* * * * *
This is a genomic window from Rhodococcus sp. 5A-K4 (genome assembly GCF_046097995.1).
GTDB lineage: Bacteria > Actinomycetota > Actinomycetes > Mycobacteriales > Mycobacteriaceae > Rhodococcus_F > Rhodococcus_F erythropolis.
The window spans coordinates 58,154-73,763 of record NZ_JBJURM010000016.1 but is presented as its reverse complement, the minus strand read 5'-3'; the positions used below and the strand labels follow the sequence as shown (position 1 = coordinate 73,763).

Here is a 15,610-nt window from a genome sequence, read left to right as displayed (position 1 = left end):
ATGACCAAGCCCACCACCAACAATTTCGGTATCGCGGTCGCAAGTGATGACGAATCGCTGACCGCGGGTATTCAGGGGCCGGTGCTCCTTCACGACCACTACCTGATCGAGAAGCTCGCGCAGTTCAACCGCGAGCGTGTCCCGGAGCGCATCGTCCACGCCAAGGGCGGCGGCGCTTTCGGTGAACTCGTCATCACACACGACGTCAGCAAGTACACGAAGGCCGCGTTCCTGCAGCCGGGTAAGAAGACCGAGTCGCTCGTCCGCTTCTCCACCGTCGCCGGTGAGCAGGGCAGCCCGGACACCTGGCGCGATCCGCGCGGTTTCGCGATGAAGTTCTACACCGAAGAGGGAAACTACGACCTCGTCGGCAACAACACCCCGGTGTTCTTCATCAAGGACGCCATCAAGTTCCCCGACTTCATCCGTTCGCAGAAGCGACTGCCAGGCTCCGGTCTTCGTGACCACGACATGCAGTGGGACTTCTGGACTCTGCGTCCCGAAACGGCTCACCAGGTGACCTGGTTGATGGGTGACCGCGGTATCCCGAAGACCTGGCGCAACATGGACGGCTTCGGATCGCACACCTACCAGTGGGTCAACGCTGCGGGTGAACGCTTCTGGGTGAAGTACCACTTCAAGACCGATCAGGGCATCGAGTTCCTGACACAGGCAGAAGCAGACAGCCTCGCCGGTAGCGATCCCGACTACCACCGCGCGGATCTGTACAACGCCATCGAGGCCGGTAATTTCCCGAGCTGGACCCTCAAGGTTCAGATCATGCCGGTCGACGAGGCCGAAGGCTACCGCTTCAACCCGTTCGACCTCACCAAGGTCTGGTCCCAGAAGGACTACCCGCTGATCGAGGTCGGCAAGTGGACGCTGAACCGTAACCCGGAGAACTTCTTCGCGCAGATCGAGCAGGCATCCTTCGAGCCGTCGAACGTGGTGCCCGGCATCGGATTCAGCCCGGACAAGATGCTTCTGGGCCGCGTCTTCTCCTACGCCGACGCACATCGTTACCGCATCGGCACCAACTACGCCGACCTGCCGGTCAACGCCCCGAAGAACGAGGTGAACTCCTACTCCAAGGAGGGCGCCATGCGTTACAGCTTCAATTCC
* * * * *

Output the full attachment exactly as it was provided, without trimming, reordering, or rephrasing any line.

This is a genomic window from Rhodococcus sp. 5A-K4 (genome assembly GCF_046097995.1).
GTDB lineage: Bacteria > Actinomycetota > Actinomycetes > Mycobacteriales > Mycobacteriaceae > Rhodococcus_F > Rhodococcus_F erythropolis.
The window spans coordinates 58,154-73,763 of record NZ_JBJURM010000016.1 but is presented as its reverse complement, the minus strand read 5'-3'; the positions used below and the strand labels follow the sequence as shown (position 1 = coordinate 73,763).

Here is a 15,610-nt window from a genome sequence, read left to right as displayed (position 1 = left end):
ATGACCAAGCCCACCACCAACAATTTCGGTATCGCGGTCGCAAGTGATGACGAATCGCTGACCGCGGGTATTCAGGGGCCGGTGCTCCTTCACGACCACTACCTGATCGAGAAGCTCGCGCAGTTCAACCGCGAGCGTGTCCCGGAGCGCATCGTCCACGCCAAGGGCGGCGGCGCTTTCGGTGAACTCGTCATCACACACGACGTCAGCAAGTACACGAAGGCCGCGTTCCTGCAGCCGGGTAAGAAGACCGAGTCGCTCGTCCGCTTCTCCACCGTCGCCGGTGAGCAGGGCAGCCCGGACACCTGGCGCGATCCGCGCGGTTTCGCGATGAAGTTCTACACCGAAGAGGGAAACTACGACCTCGTCGGCAACAACACCCCGGTGTTCTTCATCAAGGACGCCATCAAGTTCCCCGACTTCATCCGTTCGCAGAAGCGACTGCCAGGCTCCGGTCTTCGTGACCACGACATGCAGTGGGACTTCTGGACTCTGCGTCCCGAAACGGCTCACCAGGTGACCTGGTTGATGGGTGACCGCGGTATCCCGAAGACCTGGCGCAACATGGACGGCTTCGGATCGCACACCTACCAGTGGGTCAACGCTGCGGGTGAACGCTTCTGGGTGAAGTACCACTTCAAGACCGATCAGGGCATCGAGTTCCTGACACAGGCAGAAGCAGACAGCCTCGCCGGTAGCGATCCCGACTACCACCGCGCGGATCTGTACAACGCCATCGAGGCCGGTAATTTCCCGAGCTGGACCCTCAAGGTTCAGATCATGCCGGTCGACGAGGCCGAAGGCTACCGCTTCAACCCGTTCGACCTCACCAAGGTCTGGTCCCAGAAGGACTACCCGCTGATCGAGGTCGGCAAGTGGACGCTGAACCGTAACCCGGAGAACTTCTTCGCGCAGATCGAGCAGGCATCCTTCGAGCCGTCGAACGTGGTGCCCGGCATCGGATTCAGCCCGGACAAGATGCTTCTGGGCCGCGTCTTCTCCTACGCCGACGCACATCGTTACCGCATCGGCACCAACTACGCCGACCTGCCGGTCAACGCCCCGAAGAACGAGGTGAACTCCTACTCCAAGGAGGGCGCCATGCGTTACAGCTTCAATTCC